Oak Tree National director of golf Steve Kimmel once asked Gil Morgan if there was a player’s swing Morgan envied, someone like Jack Nicklaus, Johnny Miller or Fred Couples. Morgan pondered the question before deciding his ball-striking was never an issue.
Morgan, the man who possessess one of the purest swings in golf, is nearing the end of a remarkable career.
His legacy is he’s one of a handful of professional golfers to play at an extremely high level for 40 years.
Playing on his home course, the 67-year-old optometrist from Wewoka will be one of the crowd favorites this week at the U.S. Senior Open, which begins Thursday at Oak Tree National.
“Coming from a small town with a nine-hole golf course, I never played much in high school. I just piddled around with it a little,” Morgan said. “I really didn’t start playing until college, so it has been quite a ride considering how late I started playing.”
Before he turned 60, the goler others call “Doc” played in 768 events on the two major circuits. The East Central University product finished first, second or third an astonishing 122 times. That means that before Morgan became an official AARP member, Morgan finished first, second or third one out of every six tournaments over a 30-year span.
“My first 11 years on the PGA Tour only once did I finish out of the top 10 on the (annual) earnings list,” Morgan said. “Being consistent was something I’ve always taken pride in.”
Morgan has collected 40 career pro wins, including seven on the PGA Tour. He owns the third-most titles (25) in Champions Tour history.
“Gil has sort of gone under the radar,” said longtime veteran Corey Pavin. “If you look really closely he’s had some really nice accomplishments. It’s not easy winning, even on the Champions Tour. Plus, he’s an incredibly nice man who is very humble which is maybe why he sometimes gets overlooked.”
Bob Tway, another local favorite who plays out of Oak Tree, said Morgan’s career rarely receives the attention it deserves.
“He’s always had a really great swing, a great ball-striker,” Tway said. “He makes it look like he’s hardly had to work at it to have that smooth a swing for 40 years. If he would have been a great putter he’d have won many, many more tournaments.”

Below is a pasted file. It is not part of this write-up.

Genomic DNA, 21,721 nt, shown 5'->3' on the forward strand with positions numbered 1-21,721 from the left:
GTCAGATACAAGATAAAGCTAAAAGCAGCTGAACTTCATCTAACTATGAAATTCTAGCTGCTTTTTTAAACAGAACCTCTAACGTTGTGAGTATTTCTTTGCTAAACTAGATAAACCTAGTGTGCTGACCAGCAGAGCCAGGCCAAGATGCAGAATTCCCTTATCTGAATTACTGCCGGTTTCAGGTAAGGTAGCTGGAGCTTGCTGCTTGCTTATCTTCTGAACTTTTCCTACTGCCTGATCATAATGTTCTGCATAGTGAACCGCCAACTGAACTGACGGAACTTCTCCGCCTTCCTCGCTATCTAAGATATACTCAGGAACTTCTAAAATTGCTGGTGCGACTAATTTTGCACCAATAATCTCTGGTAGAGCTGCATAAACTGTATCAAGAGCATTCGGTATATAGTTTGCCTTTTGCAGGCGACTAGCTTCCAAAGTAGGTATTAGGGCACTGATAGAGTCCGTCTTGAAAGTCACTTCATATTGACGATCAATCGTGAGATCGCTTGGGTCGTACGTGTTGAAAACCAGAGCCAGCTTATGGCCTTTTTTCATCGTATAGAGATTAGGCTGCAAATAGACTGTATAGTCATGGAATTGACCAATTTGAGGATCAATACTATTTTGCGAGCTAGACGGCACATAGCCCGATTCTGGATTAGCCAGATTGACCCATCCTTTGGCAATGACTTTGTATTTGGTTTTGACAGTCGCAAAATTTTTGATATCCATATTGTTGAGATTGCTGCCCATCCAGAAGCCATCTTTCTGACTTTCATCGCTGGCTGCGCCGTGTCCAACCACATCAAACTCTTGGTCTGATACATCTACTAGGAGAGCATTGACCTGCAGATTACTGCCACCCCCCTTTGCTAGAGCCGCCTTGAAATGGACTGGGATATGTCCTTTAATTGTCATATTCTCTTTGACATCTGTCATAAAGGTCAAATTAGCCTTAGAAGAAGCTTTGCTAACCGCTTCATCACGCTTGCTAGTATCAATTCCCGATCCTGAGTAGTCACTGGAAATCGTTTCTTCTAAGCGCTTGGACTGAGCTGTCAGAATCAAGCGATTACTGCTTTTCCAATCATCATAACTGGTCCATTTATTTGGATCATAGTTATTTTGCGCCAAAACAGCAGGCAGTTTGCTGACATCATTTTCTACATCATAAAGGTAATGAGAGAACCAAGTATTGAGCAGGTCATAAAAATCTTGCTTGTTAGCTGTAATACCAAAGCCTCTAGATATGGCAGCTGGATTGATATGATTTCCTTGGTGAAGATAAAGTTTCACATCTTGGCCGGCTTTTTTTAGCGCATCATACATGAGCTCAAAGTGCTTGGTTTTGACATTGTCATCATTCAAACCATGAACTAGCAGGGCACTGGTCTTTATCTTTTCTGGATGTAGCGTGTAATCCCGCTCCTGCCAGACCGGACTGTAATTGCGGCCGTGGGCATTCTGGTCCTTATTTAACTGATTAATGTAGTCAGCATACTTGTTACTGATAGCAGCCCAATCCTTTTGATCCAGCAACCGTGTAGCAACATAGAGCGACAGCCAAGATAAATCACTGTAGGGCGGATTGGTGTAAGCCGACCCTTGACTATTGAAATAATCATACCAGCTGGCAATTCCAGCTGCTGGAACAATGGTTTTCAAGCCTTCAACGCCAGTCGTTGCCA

Over his career, Morgan has made a remarkable 782 cuts, a sizzling 85 percent clip since he turned pro in the mid-1970s.
Because his most dominant days were on the Champions Tour, it’s sometimes forgotten Morgan also finished first, second or third in 49 PGA Tour events in an era when a wave of talented, young star players made it more difficult to make Sunday leaderboards.
“My fundamentals have been good for a long time,” Morgan said. “I’ve always had great hand-eye coordination, which always has been a huge factor for me.”
Morgan’s picturesque swing was best described by Tom Purtzer in a national article 30 years ago.
“We were playing a practice round,” Purtzer was quoted in 1988. “Gil, as usual, was striking it perfectly. I asked him the last time he didn’t hit a solid shot … We walked about 50 yards from the tee box Gil turned and said, ‘Memphis. Three years ago.’ … And he was dead serious.”
Unlike modern-day golfers, who often play competitively on the junior circuit before they’re teenagers, Morgan didn’t start playing golf until age 15.
Like most kids in the 1970s, Morgan played all sports. He was Wewoka’s starting quarterback and averaged 14 points per game on the basketball team.
“I really liked basketball. I had a really good touch and feel,” Morgan said. “I was All-Conference but I was only five-foot-seven. I wasn’t sure I was good enough to play basketball at the college level. That’s when I started focusing on golf.”
As Morgan’s golf game steadily improved his father, Gilmer, challenged his son to test his game.
“It started when my dad said, ‘You’re good enough to win around here, but can you win on the state level?’” Morgan said. “After I started playing well on a state level he challenged (me) to try and play well on the national level.
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